Brooklyn residents scored a victory recently when the court gave them permission to implement road closures. So, what are the pros and cons of booming off an area?
It may have taken more than four years for them to get their way, but the residents of Brooklyn in Pretoria have finally won the right to erect boom gates in their suburb - albeit on a temporary basis until the City of Tshwane reconsiders its decision not to grant permission for a gated community.
The suburb has been plagued by violent crime over the years, and many of these crimes were committed by way of vehicular access. Lawyers for the suburb maintained that the restriction of access would not prevent freedom of movement, but would rather monitor those entering and leaving the area. When a crime was committed, the gates would be closed, preventing the perpetrators from escaping.
Sectioning off a portion of a suburb and controlling who has access to the homes within that area is always going to be contentious in South Africa because of its history of apartheid. Of course, those who want to control who enters and who leaves by means of a boom gate will argue that soaring crime levels have forced them into this decision. On the flip side, those opposed to the access control will compare the idea to that of the ‘dompas’ a document used during the apartheid era to control where previously disadvantaged people could live, work, play and…walk.
To be fair, colour doesn’t come into it these days because obviously anyone who can afford to buy a property in the area will be allowed free access, regardless of their race. However, you can perhaps understand why some municipalities have been a little hesitant to restrict freedom of movement, given the history of this country.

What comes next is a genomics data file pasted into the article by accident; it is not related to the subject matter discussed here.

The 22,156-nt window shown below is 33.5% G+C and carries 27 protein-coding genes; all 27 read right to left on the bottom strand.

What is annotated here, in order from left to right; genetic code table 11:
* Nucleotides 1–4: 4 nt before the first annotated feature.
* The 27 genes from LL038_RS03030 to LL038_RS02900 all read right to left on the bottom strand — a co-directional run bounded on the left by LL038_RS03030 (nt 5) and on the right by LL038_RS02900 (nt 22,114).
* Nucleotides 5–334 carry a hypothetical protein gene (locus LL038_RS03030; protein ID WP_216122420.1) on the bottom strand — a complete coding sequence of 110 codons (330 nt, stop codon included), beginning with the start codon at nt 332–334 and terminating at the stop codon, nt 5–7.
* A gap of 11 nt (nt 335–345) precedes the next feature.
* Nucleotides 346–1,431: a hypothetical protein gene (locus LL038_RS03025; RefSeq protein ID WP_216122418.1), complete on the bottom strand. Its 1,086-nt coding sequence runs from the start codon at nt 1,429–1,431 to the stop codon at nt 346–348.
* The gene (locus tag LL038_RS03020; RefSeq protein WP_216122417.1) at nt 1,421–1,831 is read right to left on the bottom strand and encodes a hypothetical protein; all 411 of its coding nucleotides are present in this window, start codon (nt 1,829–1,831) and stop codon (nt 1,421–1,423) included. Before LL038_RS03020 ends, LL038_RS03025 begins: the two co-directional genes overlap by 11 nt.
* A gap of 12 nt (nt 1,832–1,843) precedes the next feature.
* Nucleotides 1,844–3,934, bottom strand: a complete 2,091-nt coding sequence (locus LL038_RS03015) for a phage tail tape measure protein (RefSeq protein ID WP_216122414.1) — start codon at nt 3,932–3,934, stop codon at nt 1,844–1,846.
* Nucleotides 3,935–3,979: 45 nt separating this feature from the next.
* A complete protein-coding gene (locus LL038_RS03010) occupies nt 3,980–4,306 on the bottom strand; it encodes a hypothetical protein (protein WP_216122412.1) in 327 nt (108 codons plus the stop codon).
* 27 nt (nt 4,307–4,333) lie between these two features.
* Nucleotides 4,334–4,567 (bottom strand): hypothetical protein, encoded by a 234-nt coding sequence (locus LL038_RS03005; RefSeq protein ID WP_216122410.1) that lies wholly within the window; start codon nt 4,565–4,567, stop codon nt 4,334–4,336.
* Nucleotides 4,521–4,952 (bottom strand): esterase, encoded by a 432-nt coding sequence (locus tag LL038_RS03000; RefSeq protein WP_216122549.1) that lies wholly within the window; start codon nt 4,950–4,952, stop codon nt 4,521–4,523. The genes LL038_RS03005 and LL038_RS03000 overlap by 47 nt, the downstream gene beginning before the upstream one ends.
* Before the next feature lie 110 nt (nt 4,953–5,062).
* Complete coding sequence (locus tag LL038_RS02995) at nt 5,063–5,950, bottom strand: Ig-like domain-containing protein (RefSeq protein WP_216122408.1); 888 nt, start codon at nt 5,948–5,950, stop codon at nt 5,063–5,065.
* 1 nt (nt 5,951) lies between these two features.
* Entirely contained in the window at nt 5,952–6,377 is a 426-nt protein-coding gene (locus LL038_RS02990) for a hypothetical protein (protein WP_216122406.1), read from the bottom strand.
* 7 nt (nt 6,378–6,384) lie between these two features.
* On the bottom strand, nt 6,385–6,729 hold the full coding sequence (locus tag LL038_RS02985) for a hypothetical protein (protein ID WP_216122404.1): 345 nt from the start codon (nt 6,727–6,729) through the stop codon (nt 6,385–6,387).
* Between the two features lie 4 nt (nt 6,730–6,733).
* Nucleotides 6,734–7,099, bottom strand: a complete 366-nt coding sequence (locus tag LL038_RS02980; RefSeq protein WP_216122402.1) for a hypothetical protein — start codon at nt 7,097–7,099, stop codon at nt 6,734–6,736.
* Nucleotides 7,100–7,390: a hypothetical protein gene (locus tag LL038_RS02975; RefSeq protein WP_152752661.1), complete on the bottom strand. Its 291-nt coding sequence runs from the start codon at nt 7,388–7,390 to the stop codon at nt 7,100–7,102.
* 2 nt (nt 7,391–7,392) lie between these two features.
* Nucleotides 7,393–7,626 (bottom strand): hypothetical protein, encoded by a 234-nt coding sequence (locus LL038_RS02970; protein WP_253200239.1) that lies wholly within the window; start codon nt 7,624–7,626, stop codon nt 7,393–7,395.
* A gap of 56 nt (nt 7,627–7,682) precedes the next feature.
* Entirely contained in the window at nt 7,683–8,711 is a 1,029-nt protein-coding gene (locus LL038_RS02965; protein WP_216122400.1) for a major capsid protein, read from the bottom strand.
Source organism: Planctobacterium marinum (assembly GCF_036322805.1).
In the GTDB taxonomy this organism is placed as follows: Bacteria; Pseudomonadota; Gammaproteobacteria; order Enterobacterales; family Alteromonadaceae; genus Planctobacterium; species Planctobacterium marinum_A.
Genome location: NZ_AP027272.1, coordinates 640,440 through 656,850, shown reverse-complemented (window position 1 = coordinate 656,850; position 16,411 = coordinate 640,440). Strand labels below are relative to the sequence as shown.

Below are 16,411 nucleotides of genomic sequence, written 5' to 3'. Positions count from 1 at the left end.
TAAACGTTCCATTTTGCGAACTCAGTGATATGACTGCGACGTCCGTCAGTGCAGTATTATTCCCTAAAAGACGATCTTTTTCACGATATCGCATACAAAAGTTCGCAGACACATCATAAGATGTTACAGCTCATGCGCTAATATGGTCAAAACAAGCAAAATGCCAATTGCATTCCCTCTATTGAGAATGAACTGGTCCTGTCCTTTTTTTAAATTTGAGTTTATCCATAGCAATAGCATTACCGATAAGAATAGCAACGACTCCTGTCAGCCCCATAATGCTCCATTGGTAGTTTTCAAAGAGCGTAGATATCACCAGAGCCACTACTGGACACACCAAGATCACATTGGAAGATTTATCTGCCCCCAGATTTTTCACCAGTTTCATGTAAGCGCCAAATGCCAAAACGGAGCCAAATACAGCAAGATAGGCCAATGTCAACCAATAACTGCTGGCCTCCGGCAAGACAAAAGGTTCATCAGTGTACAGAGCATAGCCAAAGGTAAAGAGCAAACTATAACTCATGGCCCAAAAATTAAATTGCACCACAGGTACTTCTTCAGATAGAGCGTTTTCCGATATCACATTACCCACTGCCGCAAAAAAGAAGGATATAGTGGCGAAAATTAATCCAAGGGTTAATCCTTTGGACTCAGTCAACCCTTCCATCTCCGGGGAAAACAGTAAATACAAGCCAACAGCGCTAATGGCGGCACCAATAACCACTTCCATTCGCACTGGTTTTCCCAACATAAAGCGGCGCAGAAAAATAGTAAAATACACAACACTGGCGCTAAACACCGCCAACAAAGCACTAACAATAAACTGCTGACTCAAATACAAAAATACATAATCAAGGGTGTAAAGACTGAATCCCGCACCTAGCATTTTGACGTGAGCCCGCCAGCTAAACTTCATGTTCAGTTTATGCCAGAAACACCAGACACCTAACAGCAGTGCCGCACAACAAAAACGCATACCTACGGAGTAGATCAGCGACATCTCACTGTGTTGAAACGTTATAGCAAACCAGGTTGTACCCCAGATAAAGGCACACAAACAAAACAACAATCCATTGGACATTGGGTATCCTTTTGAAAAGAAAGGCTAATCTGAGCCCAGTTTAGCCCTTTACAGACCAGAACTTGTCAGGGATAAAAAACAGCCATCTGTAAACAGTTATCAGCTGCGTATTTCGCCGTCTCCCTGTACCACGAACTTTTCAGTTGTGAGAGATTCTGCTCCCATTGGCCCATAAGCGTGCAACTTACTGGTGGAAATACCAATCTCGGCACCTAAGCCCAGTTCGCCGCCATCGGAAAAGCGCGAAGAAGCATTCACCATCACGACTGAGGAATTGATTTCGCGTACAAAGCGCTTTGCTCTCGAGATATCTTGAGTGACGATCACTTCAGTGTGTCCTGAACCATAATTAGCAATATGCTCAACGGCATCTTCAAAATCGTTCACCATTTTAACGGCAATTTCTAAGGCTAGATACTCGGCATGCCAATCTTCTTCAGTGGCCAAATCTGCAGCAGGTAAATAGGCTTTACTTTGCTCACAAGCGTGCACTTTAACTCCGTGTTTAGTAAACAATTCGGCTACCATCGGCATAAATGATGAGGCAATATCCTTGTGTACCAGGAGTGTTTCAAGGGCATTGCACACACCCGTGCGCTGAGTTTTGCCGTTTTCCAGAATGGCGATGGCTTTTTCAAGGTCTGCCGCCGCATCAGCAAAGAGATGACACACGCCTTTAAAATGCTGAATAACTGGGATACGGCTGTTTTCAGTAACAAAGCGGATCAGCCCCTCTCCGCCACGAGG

There are two distinct camps in this battle, namely those who are determined to protect themselves and their neighbourhoods and those who outright reject initiatives they believe cause division and polarisation.
It's not just those who have to jump through hoops in order to enter the suburb who are affected. An investigation by the Human Rights Commission found that while restricted access could indeed lead to lower crime rates, it could also compromise the freedom and security of those who lived within its confines because it could prevent emergency vehicles from reaching those in need. In fact, research conducted by Professor KD Boffard from the Johannesburg Hospital Trauma Unit found that emergency vehicles’ response times were delayed by between 7 and 15 minutes when attempting to enter access controlled areas. He also found that while the crime rate supposedly fell in boomed suburbs, the overall morbidity and mortality rate rose after access was restricted.
Much has been written about the need for South Africans to turn their homes into fortresses in order to keep criminals at bay. Community policing forums, neighbourhood watches and patrols by security companies are commonplace, but this isn't always enough, particularly in areas which are recognised crime hot spots.
Unfortunately, not every area at the mercy of criminals will be able to afford to close themselves off behind boom gates. Various costs have to be factored in, including the cost of applying for permission to erect boom gates (residents of Brooklyn paid a mandatory R50 000 to the municipality) as well as the salaries of those employed to oversee the operation. There can be little argument that initiatives such as these can reduce opportunistic crimes, but the jury is still out on whether boom gates have an impact on more serious crimes such as rape and murder, mainly because in many instances, these crimes are committed by relatives, friends or acquaintances. Likewise, studies have shown that robberies and hijackings are usually committed by well-organised gangs which wouldn't be deterred by boom gates.
Perhaps the worst news of all is that while a boomed-off suburb may well experience a drop in crime, this won't stop crimes being committed in other areas as it stands to reason that crime rates are going to escalate in areas where security isn't so tight. Unfortunately, as with everything, this really boils down to the survival of the fittest and while those with money can afford to cut themselves off from the criminal element, those who can't are basically going to have to fend for themselves.
Article from privateproperty